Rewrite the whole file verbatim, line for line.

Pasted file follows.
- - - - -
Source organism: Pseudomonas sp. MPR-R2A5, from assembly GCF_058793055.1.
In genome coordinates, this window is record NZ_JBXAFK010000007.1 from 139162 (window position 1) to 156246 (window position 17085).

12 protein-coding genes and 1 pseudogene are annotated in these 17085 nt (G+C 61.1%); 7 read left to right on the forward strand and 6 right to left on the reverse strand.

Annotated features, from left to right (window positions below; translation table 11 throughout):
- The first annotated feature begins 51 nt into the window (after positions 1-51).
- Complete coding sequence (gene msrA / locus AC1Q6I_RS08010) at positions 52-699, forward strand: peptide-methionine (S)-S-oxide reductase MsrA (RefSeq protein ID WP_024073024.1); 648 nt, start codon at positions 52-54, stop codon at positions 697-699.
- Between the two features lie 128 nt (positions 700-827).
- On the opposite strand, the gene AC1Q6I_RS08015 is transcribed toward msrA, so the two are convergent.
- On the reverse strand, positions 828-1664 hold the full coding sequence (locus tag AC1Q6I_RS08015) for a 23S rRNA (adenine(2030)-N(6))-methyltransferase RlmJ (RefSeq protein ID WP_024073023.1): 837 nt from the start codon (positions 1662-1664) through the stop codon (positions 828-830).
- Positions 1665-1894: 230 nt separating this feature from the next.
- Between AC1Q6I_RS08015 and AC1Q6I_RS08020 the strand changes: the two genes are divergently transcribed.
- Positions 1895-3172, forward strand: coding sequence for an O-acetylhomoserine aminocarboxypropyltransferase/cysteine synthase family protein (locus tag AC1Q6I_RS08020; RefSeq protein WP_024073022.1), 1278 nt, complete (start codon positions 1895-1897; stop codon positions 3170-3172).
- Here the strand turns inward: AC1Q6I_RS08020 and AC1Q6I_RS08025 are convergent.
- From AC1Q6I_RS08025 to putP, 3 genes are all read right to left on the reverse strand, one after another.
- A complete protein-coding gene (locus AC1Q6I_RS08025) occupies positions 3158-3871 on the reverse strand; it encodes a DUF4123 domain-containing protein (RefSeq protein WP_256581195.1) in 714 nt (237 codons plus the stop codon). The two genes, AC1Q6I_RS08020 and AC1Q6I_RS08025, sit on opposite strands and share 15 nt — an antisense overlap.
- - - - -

Source organism: Pseudomonas sp. MPR-R2A5, from assembly GCF_058793055.1.
In genome coordinates, this window is record NZ_JBXAFK010000007.1 from 139162 (window position 1) to 156246 (window position 17085).

12 protein-coding genes and 1 pseudogene are annotated in these 17085 nt (G+C 61.1%); 7 read left to right on the forward strand and 6 right to left on the reverse strand.

Annotated features, from left to right (window positions below; translation table 11 throughout):
- The first annotated feature begins 51 nt into the window (after positions 1-51).
- Complete coding sequence (gene msrA / locus AC1Q6I_RS08010) at positions 52-699, forward strand: peptide-methionine (S)-S-oxide reductase MsrA (RefSeq protein ID WP_024073024.1); 648 nt, start codon at positions 52-54, stop codon at positions 697-699.
- Between the two features lie 128 nt (positions 700-827).
- On the opposite strand, the gene AC1Q6I_RS08015 is transcribed toward msrA, so the two are convergent.
- On the reverse strand, positions 828-1664 hold the full coding sequence (locus tag AC1Q6I_RS08015) for a 23S rRNA (adenine(2030)-N(6))-methyltransferase RlmJ (RefSeq protein ID WP_024073023.1): 837 nt from the start codon (positions 1662-1664) through the stop codon (positions 828-830).
- Positions 1665-1894: 230 nt separating this feature from the next.
- Between AC1Q6I_RS08015 and AC1Q6I_RS08020 the strand changes: the two genes are divergently transcribed.
- Positions 1895-3172, forward strand: coding sequence for an O-acetylhomoserine aminocarboxypropyltransferase/cysteine synthase family protein (locus tag AC1Q6I_RS08020; RefSeq protein WP_024073022.1), 1278 nt, complete (start codon positions 1895-1897; stop codon positions 3170-3172).
- Here the strand turns inward: AC1Q6I_RS08020 and AC1Q6I_RS08025 are convergent.
- From AC1Q6I_RS08025 to putP, 3 genes are all read right to left on the reverse strand, one after another.
- A complete protein-coding gene (locus AC1Q6I_RS08025) occupies positions 3158-3871 on the reverse strand; it encodes a DUF4123 domain-containing protein (RefSeq protein WP_256581195.1) in 714 nt (237 codons plus the stop codon). The two genes, AC1Q6I_RS08020 and AC1Q6I_RS08025, sit on opposite strands and share 15 nt — an antisense overlap.